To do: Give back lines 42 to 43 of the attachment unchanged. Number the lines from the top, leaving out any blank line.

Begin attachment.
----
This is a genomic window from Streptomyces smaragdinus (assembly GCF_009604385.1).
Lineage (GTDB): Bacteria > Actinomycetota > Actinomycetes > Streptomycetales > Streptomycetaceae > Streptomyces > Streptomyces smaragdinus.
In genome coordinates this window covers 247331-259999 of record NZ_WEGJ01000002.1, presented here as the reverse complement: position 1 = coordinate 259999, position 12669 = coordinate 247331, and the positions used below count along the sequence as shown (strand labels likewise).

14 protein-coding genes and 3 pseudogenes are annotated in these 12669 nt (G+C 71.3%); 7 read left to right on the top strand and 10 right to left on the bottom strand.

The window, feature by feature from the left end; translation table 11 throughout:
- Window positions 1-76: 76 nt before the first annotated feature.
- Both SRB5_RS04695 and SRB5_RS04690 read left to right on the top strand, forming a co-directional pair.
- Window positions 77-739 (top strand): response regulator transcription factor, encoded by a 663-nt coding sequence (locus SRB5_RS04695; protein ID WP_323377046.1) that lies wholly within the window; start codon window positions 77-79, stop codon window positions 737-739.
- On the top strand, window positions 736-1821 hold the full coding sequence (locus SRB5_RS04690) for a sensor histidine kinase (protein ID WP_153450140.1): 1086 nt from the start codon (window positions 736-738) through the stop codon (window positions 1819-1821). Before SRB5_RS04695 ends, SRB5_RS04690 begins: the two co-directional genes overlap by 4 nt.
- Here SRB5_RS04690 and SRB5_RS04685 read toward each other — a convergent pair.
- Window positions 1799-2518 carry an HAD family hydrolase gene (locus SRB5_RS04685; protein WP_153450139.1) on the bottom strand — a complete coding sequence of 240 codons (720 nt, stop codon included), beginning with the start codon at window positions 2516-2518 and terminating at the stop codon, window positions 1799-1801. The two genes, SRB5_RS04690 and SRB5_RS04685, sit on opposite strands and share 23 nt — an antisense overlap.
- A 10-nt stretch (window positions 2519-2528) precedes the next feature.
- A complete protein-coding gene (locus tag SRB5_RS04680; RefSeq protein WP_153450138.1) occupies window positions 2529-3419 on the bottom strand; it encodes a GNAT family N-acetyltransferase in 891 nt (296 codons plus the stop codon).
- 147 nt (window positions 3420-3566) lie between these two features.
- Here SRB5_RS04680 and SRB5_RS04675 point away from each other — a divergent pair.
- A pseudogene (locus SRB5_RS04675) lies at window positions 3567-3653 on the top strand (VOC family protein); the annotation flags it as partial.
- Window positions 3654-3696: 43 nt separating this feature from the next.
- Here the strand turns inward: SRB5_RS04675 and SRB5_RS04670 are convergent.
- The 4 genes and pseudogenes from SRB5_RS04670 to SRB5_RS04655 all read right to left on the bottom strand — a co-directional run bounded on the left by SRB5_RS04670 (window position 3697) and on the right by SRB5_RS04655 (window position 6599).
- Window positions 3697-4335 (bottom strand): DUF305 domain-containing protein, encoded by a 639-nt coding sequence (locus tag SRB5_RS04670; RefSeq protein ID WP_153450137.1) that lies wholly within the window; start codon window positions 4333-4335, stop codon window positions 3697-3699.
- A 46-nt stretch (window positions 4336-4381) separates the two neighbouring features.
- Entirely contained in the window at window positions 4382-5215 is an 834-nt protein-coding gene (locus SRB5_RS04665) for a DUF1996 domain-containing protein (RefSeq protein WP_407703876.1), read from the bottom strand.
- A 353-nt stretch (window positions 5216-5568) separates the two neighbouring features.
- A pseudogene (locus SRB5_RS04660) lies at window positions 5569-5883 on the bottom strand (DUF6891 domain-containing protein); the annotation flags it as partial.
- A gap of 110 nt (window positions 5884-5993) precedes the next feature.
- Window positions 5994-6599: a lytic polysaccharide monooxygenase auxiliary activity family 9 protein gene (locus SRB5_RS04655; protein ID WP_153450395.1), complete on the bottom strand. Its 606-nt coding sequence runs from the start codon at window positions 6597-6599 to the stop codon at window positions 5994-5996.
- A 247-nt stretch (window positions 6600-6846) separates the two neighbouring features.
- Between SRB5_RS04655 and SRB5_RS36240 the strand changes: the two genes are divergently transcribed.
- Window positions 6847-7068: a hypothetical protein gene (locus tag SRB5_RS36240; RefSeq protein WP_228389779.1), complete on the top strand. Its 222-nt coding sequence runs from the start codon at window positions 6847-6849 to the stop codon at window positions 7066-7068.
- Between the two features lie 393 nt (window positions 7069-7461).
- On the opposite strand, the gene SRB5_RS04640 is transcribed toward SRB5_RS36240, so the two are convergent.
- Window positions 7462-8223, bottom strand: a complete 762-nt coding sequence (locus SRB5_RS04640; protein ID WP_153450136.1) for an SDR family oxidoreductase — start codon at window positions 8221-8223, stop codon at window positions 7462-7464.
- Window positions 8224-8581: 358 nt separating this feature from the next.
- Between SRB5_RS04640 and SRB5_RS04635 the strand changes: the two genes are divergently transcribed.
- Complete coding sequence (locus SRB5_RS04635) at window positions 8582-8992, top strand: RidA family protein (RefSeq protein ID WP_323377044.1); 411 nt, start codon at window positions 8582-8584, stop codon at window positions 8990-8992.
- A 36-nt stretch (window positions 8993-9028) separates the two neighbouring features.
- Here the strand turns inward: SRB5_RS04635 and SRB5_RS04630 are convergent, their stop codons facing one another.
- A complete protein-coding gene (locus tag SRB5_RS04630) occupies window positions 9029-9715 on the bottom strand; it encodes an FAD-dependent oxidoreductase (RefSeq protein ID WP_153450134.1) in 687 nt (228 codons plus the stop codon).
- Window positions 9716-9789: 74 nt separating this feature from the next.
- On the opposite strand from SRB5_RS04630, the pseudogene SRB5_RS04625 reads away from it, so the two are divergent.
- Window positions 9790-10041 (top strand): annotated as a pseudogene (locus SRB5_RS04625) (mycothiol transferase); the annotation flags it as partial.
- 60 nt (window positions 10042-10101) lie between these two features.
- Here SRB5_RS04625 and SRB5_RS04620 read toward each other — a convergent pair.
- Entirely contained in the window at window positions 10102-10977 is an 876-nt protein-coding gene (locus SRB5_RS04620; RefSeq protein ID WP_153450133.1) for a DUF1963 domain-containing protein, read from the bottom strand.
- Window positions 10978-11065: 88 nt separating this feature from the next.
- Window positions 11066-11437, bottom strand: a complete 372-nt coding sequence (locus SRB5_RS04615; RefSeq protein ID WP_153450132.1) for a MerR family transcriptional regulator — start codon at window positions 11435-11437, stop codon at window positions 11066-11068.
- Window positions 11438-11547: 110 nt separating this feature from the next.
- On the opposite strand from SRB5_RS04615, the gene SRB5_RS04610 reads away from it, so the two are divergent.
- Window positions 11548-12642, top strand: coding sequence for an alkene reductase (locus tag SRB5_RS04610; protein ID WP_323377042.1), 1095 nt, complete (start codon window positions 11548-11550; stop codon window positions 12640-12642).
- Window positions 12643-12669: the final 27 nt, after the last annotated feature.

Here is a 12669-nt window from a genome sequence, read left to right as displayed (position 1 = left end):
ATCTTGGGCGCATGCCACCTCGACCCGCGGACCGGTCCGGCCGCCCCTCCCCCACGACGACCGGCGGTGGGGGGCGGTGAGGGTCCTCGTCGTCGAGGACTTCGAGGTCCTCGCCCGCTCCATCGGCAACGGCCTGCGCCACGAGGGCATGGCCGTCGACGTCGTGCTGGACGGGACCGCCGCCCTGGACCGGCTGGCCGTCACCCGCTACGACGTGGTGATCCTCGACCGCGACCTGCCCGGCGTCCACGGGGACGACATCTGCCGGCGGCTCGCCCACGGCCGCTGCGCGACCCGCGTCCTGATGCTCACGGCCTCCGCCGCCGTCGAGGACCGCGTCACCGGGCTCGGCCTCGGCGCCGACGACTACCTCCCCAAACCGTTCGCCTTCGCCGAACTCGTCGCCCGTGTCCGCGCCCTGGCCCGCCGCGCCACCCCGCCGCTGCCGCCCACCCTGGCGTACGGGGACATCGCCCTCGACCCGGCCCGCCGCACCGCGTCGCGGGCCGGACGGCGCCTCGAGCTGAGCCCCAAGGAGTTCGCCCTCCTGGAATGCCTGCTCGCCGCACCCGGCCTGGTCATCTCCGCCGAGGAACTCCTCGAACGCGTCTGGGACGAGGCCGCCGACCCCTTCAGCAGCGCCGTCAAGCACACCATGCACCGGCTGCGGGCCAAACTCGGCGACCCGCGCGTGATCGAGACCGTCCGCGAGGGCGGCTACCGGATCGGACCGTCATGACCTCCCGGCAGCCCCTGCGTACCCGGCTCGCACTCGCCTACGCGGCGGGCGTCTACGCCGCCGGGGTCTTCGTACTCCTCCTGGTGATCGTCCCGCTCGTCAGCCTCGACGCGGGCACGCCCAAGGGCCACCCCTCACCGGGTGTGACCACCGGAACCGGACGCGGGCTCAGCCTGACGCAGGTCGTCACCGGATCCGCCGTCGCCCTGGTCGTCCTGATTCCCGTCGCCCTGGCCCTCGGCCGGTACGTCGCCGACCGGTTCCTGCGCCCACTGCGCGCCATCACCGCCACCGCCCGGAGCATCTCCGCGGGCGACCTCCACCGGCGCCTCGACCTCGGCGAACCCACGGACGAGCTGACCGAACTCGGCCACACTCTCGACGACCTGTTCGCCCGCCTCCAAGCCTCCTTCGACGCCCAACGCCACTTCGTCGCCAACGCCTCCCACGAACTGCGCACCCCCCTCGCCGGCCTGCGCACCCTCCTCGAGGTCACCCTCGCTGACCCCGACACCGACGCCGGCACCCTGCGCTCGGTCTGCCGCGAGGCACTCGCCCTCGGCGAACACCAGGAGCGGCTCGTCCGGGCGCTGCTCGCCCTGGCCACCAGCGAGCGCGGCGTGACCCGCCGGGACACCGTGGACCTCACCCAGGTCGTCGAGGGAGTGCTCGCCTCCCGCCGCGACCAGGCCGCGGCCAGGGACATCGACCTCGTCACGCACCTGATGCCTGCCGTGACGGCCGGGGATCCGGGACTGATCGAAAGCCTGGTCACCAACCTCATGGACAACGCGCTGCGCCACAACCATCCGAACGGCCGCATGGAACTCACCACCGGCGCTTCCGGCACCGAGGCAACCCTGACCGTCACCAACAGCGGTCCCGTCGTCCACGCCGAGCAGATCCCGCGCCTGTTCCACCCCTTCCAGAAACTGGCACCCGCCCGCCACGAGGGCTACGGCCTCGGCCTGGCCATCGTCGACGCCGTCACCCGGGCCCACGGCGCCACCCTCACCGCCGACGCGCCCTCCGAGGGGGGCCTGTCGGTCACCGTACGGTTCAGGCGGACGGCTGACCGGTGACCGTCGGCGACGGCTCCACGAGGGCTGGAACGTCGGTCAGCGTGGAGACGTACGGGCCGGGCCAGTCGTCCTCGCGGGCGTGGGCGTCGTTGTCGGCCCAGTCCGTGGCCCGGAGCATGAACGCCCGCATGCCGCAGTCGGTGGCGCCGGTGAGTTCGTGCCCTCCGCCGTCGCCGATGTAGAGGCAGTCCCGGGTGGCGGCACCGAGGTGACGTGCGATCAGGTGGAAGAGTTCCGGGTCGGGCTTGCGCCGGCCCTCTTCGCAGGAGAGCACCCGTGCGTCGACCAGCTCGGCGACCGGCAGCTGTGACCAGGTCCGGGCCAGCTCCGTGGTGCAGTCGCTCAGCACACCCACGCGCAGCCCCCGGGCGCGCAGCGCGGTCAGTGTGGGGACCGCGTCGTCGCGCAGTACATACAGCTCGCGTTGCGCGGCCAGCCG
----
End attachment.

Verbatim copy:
- 60 nt (window positions 10042-10101) lie between these two features.
- Here SRB5_RS04625 and SRB5_RS04620 read toward each other — a convergent pair.